A former Google employee issued a warning about the company—saying it needs to shift away from a money-focused mindset and focus on consumers.
- Former Google employee Praveen Seshadri posted a blog post saying Google has “slowly ceased to function” and the company needs self-awareness.
- Seshadri joined the company in 2020 after it acquired AppSheet, the platform he cofounded. He was with the company until January 2023, saying he stayed with the company for his “three-year mandatory retention period.”
- In his blog post, he states that Google has four core cultural problems…
- No mission.
- No urgency.
- Delusions of exceptionalism.
Why it’s news
For years, Google has been admired as one of the world’s most-admired companies. It expanded into sectors outside search and seemed to succeed in everything that it did.
Google is one of the leading tech companies, but a recent blog post released by a former Google employee states that the company is not doing well mostly because of a lack of self-awareness among both employees and management.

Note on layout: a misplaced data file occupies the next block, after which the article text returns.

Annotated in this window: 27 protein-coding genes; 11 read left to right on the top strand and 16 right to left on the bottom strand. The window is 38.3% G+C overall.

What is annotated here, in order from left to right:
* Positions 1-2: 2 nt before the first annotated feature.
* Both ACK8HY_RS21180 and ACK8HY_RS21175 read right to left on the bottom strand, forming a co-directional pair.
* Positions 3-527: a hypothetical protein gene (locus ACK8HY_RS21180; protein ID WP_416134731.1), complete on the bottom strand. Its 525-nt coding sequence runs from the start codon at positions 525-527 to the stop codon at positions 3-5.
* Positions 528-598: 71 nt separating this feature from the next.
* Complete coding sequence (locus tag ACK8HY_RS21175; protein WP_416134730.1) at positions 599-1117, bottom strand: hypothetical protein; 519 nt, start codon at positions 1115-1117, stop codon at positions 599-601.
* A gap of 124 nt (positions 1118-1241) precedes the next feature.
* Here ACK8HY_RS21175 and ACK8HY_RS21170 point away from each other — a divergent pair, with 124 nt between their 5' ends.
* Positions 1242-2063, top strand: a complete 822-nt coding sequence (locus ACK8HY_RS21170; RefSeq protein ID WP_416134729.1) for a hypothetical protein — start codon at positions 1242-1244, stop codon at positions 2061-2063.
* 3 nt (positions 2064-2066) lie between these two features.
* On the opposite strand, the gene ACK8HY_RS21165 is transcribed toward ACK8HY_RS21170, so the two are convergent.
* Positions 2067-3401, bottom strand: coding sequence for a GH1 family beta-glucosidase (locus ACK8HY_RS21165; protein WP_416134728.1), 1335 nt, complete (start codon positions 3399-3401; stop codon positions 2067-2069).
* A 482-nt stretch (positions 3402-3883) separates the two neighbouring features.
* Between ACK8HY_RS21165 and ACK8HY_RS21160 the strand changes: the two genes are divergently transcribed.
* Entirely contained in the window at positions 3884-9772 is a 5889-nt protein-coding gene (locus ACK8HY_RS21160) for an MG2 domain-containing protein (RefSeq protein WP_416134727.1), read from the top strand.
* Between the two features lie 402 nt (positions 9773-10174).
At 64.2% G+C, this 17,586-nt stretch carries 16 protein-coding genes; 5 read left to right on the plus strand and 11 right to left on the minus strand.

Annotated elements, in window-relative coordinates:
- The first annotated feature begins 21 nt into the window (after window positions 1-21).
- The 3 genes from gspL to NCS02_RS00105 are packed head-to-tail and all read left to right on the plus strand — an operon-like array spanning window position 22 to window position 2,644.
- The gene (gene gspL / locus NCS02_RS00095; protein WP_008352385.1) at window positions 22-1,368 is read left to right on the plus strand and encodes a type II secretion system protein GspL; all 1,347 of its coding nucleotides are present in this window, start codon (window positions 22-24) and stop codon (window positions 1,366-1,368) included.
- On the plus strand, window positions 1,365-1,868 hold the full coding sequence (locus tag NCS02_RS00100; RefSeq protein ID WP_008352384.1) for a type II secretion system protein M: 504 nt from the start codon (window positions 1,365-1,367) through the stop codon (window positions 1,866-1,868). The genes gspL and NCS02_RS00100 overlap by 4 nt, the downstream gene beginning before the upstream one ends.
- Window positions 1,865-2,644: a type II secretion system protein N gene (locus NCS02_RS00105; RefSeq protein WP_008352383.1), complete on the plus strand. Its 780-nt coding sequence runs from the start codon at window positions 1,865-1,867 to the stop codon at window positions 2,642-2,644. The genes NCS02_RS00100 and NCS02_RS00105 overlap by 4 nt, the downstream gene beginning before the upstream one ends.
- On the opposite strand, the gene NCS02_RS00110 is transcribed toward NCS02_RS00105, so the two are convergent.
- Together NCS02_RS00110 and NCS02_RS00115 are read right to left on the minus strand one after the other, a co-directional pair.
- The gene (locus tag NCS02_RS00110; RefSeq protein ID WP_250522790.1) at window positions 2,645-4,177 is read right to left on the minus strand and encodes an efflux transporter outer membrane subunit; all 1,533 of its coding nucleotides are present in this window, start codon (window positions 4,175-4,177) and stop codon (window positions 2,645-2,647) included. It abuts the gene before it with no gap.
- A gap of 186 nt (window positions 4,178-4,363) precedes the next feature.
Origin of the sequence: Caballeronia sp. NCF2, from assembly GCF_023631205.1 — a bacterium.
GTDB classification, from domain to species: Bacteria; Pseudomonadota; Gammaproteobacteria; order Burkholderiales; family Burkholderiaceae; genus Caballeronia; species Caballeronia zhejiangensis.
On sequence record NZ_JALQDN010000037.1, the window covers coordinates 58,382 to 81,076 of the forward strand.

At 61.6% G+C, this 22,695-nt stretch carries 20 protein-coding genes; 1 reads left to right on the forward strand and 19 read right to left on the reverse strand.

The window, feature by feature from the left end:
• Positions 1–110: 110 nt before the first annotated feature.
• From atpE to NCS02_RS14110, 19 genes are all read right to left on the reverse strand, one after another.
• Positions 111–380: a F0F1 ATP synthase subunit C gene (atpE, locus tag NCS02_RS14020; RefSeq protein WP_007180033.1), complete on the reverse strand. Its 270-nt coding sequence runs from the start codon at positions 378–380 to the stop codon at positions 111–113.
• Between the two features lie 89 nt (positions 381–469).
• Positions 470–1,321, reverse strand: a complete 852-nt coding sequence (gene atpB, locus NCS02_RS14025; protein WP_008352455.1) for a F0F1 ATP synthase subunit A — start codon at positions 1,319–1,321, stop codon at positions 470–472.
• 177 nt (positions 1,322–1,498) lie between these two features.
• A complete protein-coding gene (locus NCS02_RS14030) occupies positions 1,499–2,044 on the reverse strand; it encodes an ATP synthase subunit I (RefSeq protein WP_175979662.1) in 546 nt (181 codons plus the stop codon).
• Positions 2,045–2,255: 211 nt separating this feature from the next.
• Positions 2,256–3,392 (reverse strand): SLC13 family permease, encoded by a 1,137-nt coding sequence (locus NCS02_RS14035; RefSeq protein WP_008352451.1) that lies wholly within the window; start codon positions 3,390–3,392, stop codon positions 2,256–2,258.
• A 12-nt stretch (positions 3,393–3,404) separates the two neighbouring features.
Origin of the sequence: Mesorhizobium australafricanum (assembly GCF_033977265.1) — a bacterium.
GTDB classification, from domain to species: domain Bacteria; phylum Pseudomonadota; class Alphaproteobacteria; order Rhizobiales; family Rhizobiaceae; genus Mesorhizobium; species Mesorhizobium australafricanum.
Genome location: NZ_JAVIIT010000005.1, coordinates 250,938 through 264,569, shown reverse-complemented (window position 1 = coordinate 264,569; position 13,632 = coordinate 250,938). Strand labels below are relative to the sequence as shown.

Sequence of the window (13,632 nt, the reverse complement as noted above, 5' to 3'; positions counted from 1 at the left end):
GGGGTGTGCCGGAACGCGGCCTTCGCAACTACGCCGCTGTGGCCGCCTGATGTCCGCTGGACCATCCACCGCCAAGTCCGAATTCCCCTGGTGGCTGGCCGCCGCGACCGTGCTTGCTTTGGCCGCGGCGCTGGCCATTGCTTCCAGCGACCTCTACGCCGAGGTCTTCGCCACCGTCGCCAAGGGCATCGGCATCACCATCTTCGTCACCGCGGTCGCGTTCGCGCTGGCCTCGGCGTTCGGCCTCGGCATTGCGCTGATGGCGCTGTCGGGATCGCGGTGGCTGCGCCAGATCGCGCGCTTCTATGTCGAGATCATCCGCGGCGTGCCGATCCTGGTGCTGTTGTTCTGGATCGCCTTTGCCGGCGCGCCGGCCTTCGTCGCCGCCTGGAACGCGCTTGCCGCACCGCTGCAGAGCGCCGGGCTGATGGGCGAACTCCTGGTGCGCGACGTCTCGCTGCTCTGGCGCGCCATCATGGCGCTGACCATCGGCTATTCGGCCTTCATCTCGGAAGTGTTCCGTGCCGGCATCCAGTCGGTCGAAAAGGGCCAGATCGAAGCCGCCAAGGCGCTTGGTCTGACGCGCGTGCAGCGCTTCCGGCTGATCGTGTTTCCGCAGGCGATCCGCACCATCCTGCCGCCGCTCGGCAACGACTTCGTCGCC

Praveen Seshadri joined Google in 2020 after the company acquired the platform AppSheet that he co-founded. He said he stayed with the company for his “three-year mandatory retention period” but decided to leave mostly due to the company’s problems.
Seshadri states that Google has four core cultural problems. “They are all the natural consequences of having a money-printing machine called ‘Ads’ that has kept growing relentlessly every year, hiding all other sins. (1) no mission, (2) no urgency, (3) delusions of exceptionalism, (4) mismanagement.”
He says the core problems have led employees to only care about pleasing higher-ups who generally have no clear sense of direction for the company, leading to many issues.
He goes on to state that when he worked for a startup, his goal was to do everything for the betterment of the platform to please users, whereas, at Google, they serve managers or other employees rather than serving the user.
He goes on to say for Google to improve, the company needs to commit to a mission to unite the people that work there rather than remaining focused on money.
“Googlers are idealists at heart, and their work needs to mean something,” says Seshadri. “They also need to believe that their executives are pursuing an authentic mission versus just parroting slogans.”